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|FOR IMMEDIATE RELEASE
November 24, 2015
Shaida Bandali Sentenced After Guilty Plea to Unregistered Trading in Hospital Privacy Breach Case
TORONTO – The Ontario Securities Commission (OSC) announced today that Shaida Bandali was sentenced to two years’ probation, including 300 hours of community service, and a $36,000 fine by Madam Justice K. Caldwell (Justice Caldwell) at Old City Hall - Ontario Court of Justice. In addition to the fine, the court imposed a 25 per cent ($9,000) victim fine surcharge as required by the Provincial Offences Act. The surcharge is credited to a special provincial government fund to assist victims of crime.
Following an investigation by the OSC’s Joint Serious Offences Team (JSOT), Ms. Bandali pleaded guilty on August 31, 2015 to one count of unregistered trading contrary to section 25(1) of the Securities Act (Ontario). Ms. Bandali had previously acknowledged in court that between January 1, 2010 and March 31, 2014, she engaged in the business of trading in securities without being registered to do so in relation to the following particulars:
Repeatedly breaching the confidentiality policies of her employer, the Rouge Valley Hospital, by accessing, copying, or distributing confidential personal data of maternity patients to one or more Registered Education Savings Plan (RESP) dealer representatives;
Creating investor lists from unauthorized access to confidential maternity patient information;
Selling investor lists drawn from unauthorized access to confidential maternity patient information to one or more RESP dealer representatives in the business of soliciting clients; and,
Receiving monies for confidential maternity patient information from RESP dealer representatives without disclosing her conduct to her employer and to maternity patients.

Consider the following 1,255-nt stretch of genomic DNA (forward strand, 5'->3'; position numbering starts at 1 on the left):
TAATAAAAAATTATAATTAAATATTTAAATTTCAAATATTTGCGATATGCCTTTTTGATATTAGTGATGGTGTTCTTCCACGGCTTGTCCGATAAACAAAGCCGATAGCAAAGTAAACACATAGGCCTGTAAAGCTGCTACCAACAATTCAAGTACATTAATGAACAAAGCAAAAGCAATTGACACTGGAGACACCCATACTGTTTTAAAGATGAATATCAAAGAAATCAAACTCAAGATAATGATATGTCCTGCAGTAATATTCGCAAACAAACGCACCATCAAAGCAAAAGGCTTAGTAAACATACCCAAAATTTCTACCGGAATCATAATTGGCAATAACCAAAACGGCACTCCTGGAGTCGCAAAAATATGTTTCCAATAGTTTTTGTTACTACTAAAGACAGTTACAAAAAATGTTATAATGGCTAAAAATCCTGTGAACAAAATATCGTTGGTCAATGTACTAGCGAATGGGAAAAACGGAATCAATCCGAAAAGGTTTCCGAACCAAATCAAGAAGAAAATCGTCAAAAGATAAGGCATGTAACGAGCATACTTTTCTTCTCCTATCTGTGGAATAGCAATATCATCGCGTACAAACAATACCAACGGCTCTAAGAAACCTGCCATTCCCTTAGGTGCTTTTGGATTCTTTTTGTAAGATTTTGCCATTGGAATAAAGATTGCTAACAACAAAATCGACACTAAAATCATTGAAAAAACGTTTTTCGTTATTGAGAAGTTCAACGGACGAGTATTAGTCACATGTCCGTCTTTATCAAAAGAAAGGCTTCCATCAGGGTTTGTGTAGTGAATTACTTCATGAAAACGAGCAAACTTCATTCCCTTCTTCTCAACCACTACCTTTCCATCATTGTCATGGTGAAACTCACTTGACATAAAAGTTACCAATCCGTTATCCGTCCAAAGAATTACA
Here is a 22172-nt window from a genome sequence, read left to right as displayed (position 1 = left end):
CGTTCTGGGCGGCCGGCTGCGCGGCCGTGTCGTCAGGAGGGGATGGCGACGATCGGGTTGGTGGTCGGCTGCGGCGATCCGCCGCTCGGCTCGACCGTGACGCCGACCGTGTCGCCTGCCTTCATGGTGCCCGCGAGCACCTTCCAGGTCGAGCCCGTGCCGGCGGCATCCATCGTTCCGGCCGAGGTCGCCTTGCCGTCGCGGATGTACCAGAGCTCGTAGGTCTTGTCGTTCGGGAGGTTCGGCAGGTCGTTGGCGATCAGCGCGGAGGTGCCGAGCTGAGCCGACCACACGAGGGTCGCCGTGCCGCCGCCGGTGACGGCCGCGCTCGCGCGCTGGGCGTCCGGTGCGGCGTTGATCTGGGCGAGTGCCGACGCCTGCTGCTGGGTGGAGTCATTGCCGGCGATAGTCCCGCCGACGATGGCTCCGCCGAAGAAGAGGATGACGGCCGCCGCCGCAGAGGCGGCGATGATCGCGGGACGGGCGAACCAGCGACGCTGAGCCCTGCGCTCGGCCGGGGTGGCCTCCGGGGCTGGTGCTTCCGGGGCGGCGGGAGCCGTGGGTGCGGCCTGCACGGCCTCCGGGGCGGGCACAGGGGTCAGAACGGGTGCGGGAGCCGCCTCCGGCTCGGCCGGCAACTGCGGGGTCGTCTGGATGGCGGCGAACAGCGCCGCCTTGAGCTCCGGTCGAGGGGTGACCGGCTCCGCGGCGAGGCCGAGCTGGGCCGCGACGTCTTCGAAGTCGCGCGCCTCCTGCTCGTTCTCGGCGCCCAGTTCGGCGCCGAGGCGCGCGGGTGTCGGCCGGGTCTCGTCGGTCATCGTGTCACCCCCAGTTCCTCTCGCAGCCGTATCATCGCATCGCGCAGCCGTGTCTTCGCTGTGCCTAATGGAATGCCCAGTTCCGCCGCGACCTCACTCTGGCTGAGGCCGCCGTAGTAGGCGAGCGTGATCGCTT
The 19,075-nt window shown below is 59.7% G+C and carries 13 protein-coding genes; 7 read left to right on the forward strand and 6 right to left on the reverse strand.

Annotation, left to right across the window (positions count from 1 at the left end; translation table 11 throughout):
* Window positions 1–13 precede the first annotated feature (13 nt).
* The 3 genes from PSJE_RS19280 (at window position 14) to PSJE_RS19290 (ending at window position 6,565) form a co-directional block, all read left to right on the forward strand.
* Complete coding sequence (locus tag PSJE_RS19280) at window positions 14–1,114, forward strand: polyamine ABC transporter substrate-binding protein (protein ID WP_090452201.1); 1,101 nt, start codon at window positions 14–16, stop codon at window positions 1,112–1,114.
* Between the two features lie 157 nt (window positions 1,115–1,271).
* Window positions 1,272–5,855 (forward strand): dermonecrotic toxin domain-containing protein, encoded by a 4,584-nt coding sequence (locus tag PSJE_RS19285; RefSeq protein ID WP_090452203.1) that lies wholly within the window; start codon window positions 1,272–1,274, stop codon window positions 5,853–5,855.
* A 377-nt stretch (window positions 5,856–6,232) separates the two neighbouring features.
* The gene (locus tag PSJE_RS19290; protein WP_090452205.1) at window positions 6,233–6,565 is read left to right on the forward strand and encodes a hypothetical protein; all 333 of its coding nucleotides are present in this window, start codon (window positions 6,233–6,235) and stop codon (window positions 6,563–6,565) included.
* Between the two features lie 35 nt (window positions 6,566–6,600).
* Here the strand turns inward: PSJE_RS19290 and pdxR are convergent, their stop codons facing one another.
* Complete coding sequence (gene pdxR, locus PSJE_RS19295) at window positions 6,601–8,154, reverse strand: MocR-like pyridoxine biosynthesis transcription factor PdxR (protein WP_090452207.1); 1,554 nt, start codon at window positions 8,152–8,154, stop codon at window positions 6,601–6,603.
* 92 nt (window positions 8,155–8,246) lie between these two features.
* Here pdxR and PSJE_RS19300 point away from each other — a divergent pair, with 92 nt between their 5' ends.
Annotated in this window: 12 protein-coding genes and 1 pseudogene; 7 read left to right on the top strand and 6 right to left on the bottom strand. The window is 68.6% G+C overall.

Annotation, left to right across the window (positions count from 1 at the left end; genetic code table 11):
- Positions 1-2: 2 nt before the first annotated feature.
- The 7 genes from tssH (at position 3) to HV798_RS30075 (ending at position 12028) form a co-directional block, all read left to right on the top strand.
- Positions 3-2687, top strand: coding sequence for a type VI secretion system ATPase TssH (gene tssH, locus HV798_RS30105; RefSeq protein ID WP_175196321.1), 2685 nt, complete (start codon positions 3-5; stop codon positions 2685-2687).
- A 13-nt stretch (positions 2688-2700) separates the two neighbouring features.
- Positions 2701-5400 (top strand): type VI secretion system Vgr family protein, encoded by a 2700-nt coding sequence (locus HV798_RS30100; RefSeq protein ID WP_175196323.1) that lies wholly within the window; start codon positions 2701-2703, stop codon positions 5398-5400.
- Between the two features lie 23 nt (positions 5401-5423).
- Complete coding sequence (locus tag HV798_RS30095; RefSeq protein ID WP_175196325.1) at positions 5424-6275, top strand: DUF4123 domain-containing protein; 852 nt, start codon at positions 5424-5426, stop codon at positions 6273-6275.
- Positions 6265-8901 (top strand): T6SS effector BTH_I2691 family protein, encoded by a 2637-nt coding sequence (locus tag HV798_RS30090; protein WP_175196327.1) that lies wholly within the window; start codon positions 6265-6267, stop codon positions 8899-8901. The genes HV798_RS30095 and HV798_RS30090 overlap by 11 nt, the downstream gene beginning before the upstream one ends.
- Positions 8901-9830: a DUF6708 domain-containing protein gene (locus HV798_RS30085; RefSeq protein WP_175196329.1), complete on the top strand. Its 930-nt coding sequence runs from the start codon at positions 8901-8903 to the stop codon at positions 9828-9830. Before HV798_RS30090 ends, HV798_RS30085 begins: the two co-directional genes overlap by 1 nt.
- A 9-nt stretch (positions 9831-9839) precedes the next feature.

In her sentencing decision, Justice Caldwell commented that the $36,000 fine “reflects the seriousness of the breach of trust component and the vulnerability of the victims.” Her decision further states that “All of the victims had recently given birth and were thus by definition at a very stressful and vulnerable, albeit joyous, time in their lives” and highlights how many of the victims felt that their trust had been violated. For example, the victim impact statements included the following comments:
One woman stated, “I don’t feel safe anymore,” adding “How can a hospital not protect my data?”
Another stated “it [is] unfortunate that the people that we trust with our information are sometimes the people who take the greatest advantage of us.”
Another woman stated “you believe the staff working in the hospital [are] people you can trust…what else in my file has been seen or sold?”
For a copy of the sentencing decision for this matter, contact Old City Hall - Ontario Court of Justice, referencing the Court file number 4811 999 14 – 12000868 00.
JSOT was established by the OSC as an enforcement partnership between the OSC, the Royal Canadian Mounted Police Financial Crime program and the Ontario Provincial Police Anti-Rackets Branch. The primary objective of JSOT is to protect investors and further enhance confidence in the Canadian capital markets through effective enforcement. This is accomplished through collaborative investigations of serious violations of the law using the provisions of the Securities Act or the Criminal Code.
The mandate of the OSC is to provide protection to investors from unfair, improper or fraudulent practices and to foster fair and efficient capital markets and confidence in the capital markets. Investors are urged to check the registration of any persons or company offering an investment opportunity and to review the OSC investor materials available at http://www.osc.gov.on.ca
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